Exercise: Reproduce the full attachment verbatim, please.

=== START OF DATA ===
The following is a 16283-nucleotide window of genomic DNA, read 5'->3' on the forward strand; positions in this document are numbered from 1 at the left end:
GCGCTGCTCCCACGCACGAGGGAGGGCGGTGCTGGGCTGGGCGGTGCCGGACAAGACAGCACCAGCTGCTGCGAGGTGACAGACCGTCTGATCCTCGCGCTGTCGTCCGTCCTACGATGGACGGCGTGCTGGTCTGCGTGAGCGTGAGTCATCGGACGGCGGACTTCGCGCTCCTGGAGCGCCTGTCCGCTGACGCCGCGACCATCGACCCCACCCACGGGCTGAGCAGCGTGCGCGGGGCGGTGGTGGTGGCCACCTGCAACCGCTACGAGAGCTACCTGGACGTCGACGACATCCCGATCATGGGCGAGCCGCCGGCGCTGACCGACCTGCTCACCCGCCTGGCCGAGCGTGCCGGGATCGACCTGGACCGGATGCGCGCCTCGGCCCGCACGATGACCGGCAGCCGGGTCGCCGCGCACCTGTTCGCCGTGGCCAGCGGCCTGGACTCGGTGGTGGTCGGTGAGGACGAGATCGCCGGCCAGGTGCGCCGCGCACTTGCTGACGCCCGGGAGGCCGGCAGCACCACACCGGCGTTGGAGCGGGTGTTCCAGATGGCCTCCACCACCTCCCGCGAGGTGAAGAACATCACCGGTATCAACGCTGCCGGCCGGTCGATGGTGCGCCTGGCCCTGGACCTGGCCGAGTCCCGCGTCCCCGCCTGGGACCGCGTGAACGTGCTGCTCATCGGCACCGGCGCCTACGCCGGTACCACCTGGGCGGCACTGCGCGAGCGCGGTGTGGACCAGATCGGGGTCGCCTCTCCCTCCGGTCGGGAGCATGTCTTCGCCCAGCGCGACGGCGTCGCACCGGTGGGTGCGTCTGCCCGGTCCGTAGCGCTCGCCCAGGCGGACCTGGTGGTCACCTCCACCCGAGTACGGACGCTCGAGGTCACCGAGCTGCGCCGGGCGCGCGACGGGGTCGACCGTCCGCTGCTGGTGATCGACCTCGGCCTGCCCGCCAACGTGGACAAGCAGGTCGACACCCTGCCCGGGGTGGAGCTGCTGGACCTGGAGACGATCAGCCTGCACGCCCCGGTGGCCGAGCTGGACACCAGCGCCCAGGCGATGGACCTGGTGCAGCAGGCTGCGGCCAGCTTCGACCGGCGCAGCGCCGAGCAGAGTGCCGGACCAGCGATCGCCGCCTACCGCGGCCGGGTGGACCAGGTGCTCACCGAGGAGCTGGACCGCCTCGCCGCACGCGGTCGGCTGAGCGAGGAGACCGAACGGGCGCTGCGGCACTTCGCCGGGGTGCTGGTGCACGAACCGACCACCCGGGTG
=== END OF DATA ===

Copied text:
The following is a 16283-nucleotide window of genomic DNA, read 5'->3' on the forward strand; positions in this document are numbered from 1 at the left end:
GCGCTGCTCCCACGCACGAGGGAGGGCGGTGCTGGGCTGGGCGGTGCCGGACAAGACAGCACCAGCTGCTGCGAGGTGACAGACCGTCTGATCCTCGCGCTGTCGTCCGTCCTACGATGGACGGCGTGCTGGTCTGCGTGAGCGTGAGTCATCGGACGGCGGACTTCGCGCTCCTGGAGCGCCTGTCCGCTGACGCCGCGACCATCGACCCCACCCACGGGCTGAGCAGCGTGCGCGGGGCGGTGGTGGTGGCCACCTGCAACCGCTACGAGAGCTACCTGGACGTCGACGACATCCCGATCATGGGCGAGCCGCCGGCGCTGACCGACCTGCTCACCCGCCTGGCCGAGCGTGCCGGGATCGACCTGGACCGGATGCGCGCCTCGGCCCGCACGATGACCGGCAGCCGGGTCGCCGCGCACCTGTTCGCCGTGGCCAGCGGCCTGGACTCGGTGGTGGTCGGTGAGGACGAGATCGCCGGCCAGGTGCGCCGCGCACTTGCTGACGCCCGGGAGGCCGGCAGCACCACACCGGCGTTGGAGCGGGTGTTCCAGATGGCCTCCACCACCTCCCGCGAGGTGAAGAACATCACCGGTATCAACGCTGCCGGCCGGTCGATGGTGCGCCTGGCCCTGGACCTGGCCGAGTCCCGCGTCCCCGCCTGGGACCGCGTGAACGTGCTGCTCATCGGCACCGGCGCCTACGCCGGTACCACCTGGGCGGCACTGCGCGAGCGCGGTGTGGACCAGATCGGGGTCGCCTCTCCCTCCGGTCGGGAGCATGTCTTCGCCCAGCGCGACGGCGTCGCACCGGTGGGTGCGTCTGCCCGGTCCGTAGCGCTCGCCCAGGCGGACCTGGTGGTCACCTCCACCCGAGTACGGACGCTCGAGGTCACCGAGCTGCGCCGGGCGCGCGACGGGGTCGACCGTCCGCTGCTGGTGATCGACCTCGGCCTGCCCGCCAACGTGGACAAGCAGGTCGACACCCTGCCCGGGGTGGAGCTGCTGGACCTGGAGACGATCAGCCTGCACGCCCCGGTGGCCGAGCTGGACACCAGCGCCCAGGCGATGGACCTGGTGCAGCAGGCTGCGGCCAGCTTCGACCGGCGCAGCGCCGAGCAGAGTGCCGGACCAGCGATCGCCGCCTACCGCGGCCGGGTGGACCAGGTGCTCACCGAGGAGCTGGACCGCCTCGCCGCACGCGGTCGGCTGAGCGAGGAGACCGAACGGGCGCTGCGGCACTTCGCCGGGGTGCTGGTGCACGAACCGACCACCCGGGTG